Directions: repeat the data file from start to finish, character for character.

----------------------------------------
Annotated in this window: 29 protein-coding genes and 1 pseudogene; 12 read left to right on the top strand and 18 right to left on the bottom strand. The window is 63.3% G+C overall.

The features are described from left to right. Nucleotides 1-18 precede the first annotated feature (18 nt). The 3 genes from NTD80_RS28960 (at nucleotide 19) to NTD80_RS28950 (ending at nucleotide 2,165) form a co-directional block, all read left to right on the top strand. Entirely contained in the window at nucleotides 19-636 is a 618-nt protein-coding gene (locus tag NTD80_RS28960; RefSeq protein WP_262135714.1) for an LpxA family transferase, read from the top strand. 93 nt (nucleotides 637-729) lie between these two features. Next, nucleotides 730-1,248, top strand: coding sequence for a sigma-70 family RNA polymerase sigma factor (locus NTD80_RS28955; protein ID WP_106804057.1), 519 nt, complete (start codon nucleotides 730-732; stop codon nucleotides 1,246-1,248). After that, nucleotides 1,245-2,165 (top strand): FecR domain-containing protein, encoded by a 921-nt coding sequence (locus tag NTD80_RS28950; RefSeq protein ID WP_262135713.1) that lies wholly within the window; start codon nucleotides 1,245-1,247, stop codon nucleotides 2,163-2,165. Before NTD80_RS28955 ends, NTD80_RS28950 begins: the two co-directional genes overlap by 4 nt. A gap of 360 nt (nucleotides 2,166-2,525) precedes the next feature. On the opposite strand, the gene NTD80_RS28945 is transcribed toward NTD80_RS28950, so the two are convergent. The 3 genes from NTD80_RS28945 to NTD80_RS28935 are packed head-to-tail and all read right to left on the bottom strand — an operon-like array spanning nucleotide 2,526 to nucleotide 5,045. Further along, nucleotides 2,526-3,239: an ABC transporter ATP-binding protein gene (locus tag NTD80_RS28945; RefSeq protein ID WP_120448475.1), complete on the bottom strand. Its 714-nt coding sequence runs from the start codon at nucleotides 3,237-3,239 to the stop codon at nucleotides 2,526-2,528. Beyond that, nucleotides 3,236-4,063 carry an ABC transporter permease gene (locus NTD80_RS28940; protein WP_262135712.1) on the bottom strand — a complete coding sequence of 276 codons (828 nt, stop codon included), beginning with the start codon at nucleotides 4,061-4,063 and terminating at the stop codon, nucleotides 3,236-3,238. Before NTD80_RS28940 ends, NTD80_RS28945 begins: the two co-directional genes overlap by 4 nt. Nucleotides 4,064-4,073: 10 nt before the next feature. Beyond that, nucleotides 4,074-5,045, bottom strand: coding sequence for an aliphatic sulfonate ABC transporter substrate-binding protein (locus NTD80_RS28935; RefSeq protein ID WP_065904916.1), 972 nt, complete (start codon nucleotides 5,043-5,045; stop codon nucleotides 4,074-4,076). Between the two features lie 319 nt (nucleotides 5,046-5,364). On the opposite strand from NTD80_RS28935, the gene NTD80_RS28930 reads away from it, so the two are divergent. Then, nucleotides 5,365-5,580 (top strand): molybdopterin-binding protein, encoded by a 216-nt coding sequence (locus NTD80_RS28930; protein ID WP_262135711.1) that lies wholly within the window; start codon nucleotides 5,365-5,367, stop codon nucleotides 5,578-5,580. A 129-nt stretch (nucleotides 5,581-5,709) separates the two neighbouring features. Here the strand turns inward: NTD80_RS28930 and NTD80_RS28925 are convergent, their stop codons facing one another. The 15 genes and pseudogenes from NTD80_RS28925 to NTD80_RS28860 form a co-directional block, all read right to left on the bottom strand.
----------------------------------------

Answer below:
Annotated in this window: 29 protein-coding genes and 1 pseudogene; 12 read left to right on the top strand and 18 right to left on the bottom strand. The window is 63.3% G+C overall.

The features are described from left to right. Nucleotides 1-18 precede the first annotated feature (18 nt). The 3 genes from NTD80_RS28960 (at nucleotide 19) to NTD80_RS28950 (ending at nucleotide 2,165) form a co-directional block, all read left to right on the top strand. Entirely contained in the window at nucleotides 19-636 is a 618-nt protein-coding gene (locus tag NTD80_RS28960; RefSeq protein WP_262135714.1) for an LpxA family transferase, read from the top strand. 93 nt (nucleotides 637-729) lie between these two features. Next, nucleotides 730-1,248, top strand: coding sequence for a sigma-70 family RNA polymerase sigma factor (locus NTD80_RS28955; protein ID WP_106804057.1), 519 nt, complete (start codon nucleotides 730-732; stop codon nucleotides 1,246-1,248). After that, nucleotides 1,245-2,165 (top strand): FecR domain-containing protein, encoded by a 921-nt coding sequence (locus tag NTD80_RS28950; RefSeq protein ID WP_262135713.1) that lies wholly within the window; start codon nucleotides 1,245-1,247, stop codon nucleotides 2,163-2,165. Before NTD80_RS28955 ends, NTD80_RS28950 begins: the two co-directional genes overlap by 4 nt. A gap of 360 nt (nucleotides 2,166-2,525) precedes the next feature. On the opposite strand, the gene NTD80_RS28945 is transcribed toward NTD80_RS28950, so the two are convergent. The 3 genes from NTD80_RS28945 to NTD80_RS28935 are packed head-to-tail and all read right to left on the bottom strand — an operon-like array spanning nucleotide 2,526 to nucleotide 5,045. Further along, nucleotides 2,526-3,239: an ABC transporter ATP-binding protein gene (locus tag NTD80_RS28945; RefSeq protein ID WP_120448475.1), complete on the bottom strand. Its 714-nt coding sequence runs from the start codon at nucleotides 3,237-3,239 to the stop codon at nucleotides 2,526-2,528. Beyond that, nucleotides 3,236-4,063 carry an ABC transporter permease gene (locus NTD80_RS28940; protein WP_262135712.1) on the bottom strand — a complete coding sequence of 276 codons (828 nt, stop codon included), beginning with the start codon at nucleotides 4,061-4,063 and terminating at the stop codon, nucleotides 3,236-3,238. Before NTD80_RS28940 ends, NTD80_RS28945 begins: the two co-directional genes overlap by 4 nt. Nucleotides 4,064-4,073: 10 nt before the next feature. Beyond that, nucleotides 4,074-5,045, bottom strand: coding sequence for an aliphatic sulfonate ABC transporter substrate-binding protein (locus NTD80_RS28935; RefSeq protein ID WP_065904916.1), 972 nt, complete (start codon nucleotides 5,043-5,045; stop codon nucleotides 4,074-4,076). Between the two features lie 319 nt (nucleotides 5,046-5,364). On the opposite strand from NTD80_RS28935, the gene NTD80_RS28930 reads away from it, so the two are divergent. Then, nucleotides 5,365-5,580 (top strand): molybdopterin-binding protein, encoded by a 216-nt coding sequence (locus NTD80_RS28930; protein ID WP_262135711.1) that lies wholly within the window; start codon nucleotides 5,365-5,367, stop codon nucleotides 5,578-5,580. A 129-nt stretch (nucleotides 5,581-5,709) separates the two neighbouring features. Here the strand turns inward: NTD80_RS28930 and NTD80_RS28925 are convergent, their stop codons facing one another. The 15 genes and pseudogenes from NTD80_RS28925 to NTD80_RS28860 form a co-directional block, all read right to left on the bottom strand.